phthalates, polyethylene, polycorbonate, bisphenol A
What are these and what do they have to do with my water bottle?
I’ll admit, though I’m green, I’m not the greenest of travelers. And sometimes when people start talking to me about toxins, and thates and thyles, I cringe and tune out. I mean, isn’t some of this just hype?
Yes, some of it is just hype, but when it comes to my personal health, I’m more likely to listen.
And I think you will too. And because I’m afraid you might stop reading, I’m going to give you the bottom line right away:
Here is an overview of different water bottles detailing which are safe and which aren’t:
Now if you’re like many hikers, backpackers, and cool kids, you might be saying “What! I can’t use my Nalgene anymore?! I’ve been carrying my Nalgene since high school!!” (I have.) Don’t worry – there are alternatives.
So here’s the rundown on water bottles – I’ll lay out the common materials used in water bottles, the key things you should know about each, and additional sources of information. You are left to your own best judgment as to what action you take. My choice was easy since I based it completely on my (and my family’s) health, but you might value durability or design more.
Basic Throw-Away Bottle
What it’s made of: PET (Polyethylene terephthalate)
Key Things to Know: With reuse, PET can degrade and because the plastic is thin and wrinkled it can build up germs. It can also leach DEHP, a probable carcinogen.
Use or Don’t Use: Don’t reuse. (Though I will reuse one on a 1-3 day business trip).
New Zealand Government
Signorile Scientific Study
Nalgene or Similar Water Bottle
What it’s made of: Polycarbonate (a thermoplastic polymer)
Key Things to Know: Polycarbonates leach a hormone disrupting chemical, bisphenol A (BPA), even at room temperature. See the resources section below for more about BPA.
Use or Don’t Use: Don’t use. (If you want another reason to not use Nalgene check out this picture.)
All About BPA from River Wired
From NIH Environmental Health Perpsectives
North Carolina Conservation Network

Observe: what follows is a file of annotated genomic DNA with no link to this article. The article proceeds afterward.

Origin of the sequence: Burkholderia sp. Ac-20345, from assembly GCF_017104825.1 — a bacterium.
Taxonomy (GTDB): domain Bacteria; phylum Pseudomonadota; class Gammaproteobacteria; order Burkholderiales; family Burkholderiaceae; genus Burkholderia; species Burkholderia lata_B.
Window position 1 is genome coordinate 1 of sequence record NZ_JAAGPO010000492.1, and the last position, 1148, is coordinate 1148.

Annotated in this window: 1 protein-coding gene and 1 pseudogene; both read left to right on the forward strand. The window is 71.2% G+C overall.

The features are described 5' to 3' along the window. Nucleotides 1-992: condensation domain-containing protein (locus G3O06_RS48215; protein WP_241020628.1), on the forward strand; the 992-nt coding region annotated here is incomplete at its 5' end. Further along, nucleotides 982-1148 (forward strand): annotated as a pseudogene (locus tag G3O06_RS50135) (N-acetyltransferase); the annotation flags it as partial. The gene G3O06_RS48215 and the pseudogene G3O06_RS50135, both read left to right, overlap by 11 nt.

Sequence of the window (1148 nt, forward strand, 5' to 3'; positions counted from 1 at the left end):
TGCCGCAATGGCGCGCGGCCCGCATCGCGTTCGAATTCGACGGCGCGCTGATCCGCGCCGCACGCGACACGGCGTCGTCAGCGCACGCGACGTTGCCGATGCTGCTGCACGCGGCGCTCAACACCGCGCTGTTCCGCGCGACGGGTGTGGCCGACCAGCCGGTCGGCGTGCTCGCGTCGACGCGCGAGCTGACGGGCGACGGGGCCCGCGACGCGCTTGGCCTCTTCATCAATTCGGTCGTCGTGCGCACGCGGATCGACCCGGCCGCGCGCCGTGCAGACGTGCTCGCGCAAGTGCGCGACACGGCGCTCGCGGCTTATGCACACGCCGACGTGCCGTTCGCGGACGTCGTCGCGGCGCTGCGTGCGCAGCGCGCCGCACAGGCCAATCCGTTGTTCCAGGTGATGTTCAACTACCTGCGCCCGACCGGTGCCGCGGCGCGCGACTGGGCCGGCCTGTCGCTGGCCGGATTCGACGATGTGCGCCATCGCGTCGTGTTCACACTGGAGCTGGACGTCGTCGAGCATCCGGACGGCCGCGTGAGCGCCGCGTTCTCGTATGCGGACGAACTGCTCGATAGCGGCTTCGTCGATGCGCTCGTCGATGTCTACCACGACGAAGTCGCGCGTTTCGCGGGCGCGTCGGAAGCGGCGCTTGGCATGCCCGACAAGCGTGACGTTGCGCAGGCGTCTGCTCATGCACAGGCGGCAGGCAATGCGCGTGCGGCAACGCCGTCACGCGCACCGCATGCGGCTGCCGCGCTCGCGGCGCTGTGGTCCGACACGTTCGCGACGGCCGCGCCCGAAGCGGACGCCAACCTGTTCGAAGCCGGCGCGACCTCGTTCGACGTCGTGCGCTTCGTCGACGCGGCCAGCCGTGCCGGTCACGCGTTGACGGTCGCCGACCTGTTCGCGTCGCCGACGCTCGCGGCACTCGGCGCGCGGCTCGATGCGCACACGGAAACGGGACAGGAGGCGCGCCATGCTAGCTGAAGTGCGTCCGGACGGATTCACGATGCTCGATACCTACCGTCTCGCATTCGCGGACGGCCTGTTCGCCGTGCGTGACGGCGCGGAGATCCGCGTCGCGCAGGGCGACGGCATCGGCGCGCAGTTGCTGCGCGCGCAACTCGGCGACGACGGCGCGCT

Opaque Nalgene or Similar Water Bottle
What it’s made of: HDPE High-density polyethylene (softer and opaque and made from petroleum)
Key Things to Know: No known problems.
Use or Don’t Use: The jury’s still out. No known problems to date.
Klean Kanteen or Stainless Steel
What it’s made of: Stainless Steel (both inside and out). See note on Sigg water bottles below.
Key Things to Know: Klean Kanteens don’t leach (or contain) BPA.
Use or Don’t Use: Use.
Other Water Bottles:
Sigg:There is a HUGE debate over Sigg stainless steel water bottles. They are lined, and the lining most likely contains a trace amount of BPA. Sigg won’t come out and say the bottles contain no BPA, which is what makes them suspicious. (Read the debate here in comments or here.)
new CamelBak (Tritan) or new Nalgene Choice (Tritan): Because of the concerns with BPA and phthalates, water bottle companies are now starting to use a different compound called Tritan. As I mentioned in my review of a BPA free Better Bottle by CamelBak, thus far tests have revealed no problems with Tritan. Tritan is a copolyester and while I’m not a chemical expert, this makes me a little wary. (Though it’s definitely better than BPA-leaching bottles.)
Water bottles with soft “nipples”/valves: The soft plastic “nipple” or valve (see an example of a water bottle with what I’m talking about at REI) that you drink from likely contains phthalates. Phthalates are hormone disruptors that have been linked to reproductive problems and birth defects. More here and here.
“To be certain that you are choosing a bottle that does not leach, check the recycling symbol on your bottle. If it is a #2 HDPE (high density polyethylene), or a #4 LDPE (low density polyethylene), or a #5 PP (polypropylene), your bottle is fine. The type of plastic bottle in which water is usually sold is usually a #1, and is only recommended for one time use. Do not refill it. Better to use a reusable water bottle, and fill it with your own filtered water from home and keep these single-use bottles out of the landfill. Unfortunately, those fabulous colourful hard plastic lexan bottles made with polycarbonate plastics and identified by the #7 recycling symbol, may leach BPA.”
For me, the choice is easy; I use a Klean Kanteen Stainless Steel Water Bottle (Klean Kanteen also sells Sippy Cups for kids.)
Green Guide Plastics Cheat Sheet
Institute for Agriculture and Trade Policy Plastics Cheat Sheet:
Slate Review of Water Bottles
PBS Interview on Plastics and Safety
MSNBC Video on Leeching Water Bottles and a follow up piece
CamelBak BPA Free Better Bottle Water Bottle Review
Klean Kanteen Stainless Steel Water Bottle Review
You might also enjoy reading our post about best stainless steel cookware set and why you don’t want bird-killing toxins in your kitchen.
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